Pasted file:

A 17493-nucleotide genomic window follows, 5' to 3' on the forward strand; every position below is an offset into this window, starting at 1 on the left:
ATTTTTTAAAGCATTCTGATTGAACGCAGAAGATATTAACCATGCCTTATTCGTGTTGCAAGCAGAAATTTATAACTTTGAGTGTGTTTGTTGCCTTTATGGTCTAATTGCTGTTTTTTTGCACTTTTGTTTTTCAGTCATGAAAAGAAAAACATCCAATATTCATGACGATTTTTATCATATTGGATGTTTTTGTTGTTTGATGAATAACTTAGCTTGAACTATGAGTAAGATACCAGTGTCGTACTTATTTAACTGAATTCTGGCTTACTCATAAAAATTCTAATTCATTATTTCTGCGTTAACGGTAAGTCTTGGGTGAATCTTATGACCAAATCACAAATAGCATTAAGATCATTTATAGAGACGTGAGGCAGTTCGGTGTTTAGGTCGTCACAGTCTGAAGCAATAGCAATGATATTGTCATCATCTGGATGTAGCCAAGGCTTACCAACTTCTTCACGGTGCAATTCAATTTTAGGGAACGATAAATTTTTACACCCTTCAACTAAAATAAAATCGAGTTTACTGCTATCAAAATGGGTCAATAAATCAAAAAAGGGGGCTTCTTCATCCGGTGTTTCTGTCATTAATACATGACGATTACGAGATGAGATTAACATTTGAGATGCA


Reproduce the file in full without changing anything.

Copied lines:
A 17493-nucleotide genomic window follows, 5' to 3' on the forward strand; every position below is an offset into this window, starting at 1 on the left:
ATTTTTTAAAGCATTCTGATTGAACGCAGAAGATATTAACCATGCCTTATTCGTGTTGCAAGCAGAAATTTATAACTTTGAGTGTGTTTGTTGCCTTTATGGTCTAATTGCTGTTTTTTTGCACTTTTGTTTTTCAGTCATGAAAAGAAAAACATCCAATATTCATGACGATTTTTATCATATTGGATGTTTTTGTTGTTTGATGAATAACTTAGCTTGAACTATGAGTAAGATACCAGTGTCGTACTTATTTAACTGAATTCTGGCTTACTCATAAAAATTCTAATTCATTATTTCTGCGTTAACGGTAAGTCTTGGGTGAATCTTATGACCAAATCACAAATAGCATTAAGATCATTTATAGAGACGTGAGGCAGTTCGGTGTTTAGGTCGTCACAGTCTGAAGCAATAGCAATGATATTGTCATCATCTGGATGTAGCCAAGGCTTACCAACTTCTTCACGGTGCAATTCAATTTTAGGGAACGATAAATTTTTACACCCTTCAACTAAAATAAAATCGAGTTTACTGCTATCAAAATGGGTCAATAAATCAAAAAAGGGGGCTTCTTCATCCGGTGTTTCTGTCATTAATACATGACGATTACGAGATGAGATTAACATTTGAGATGCA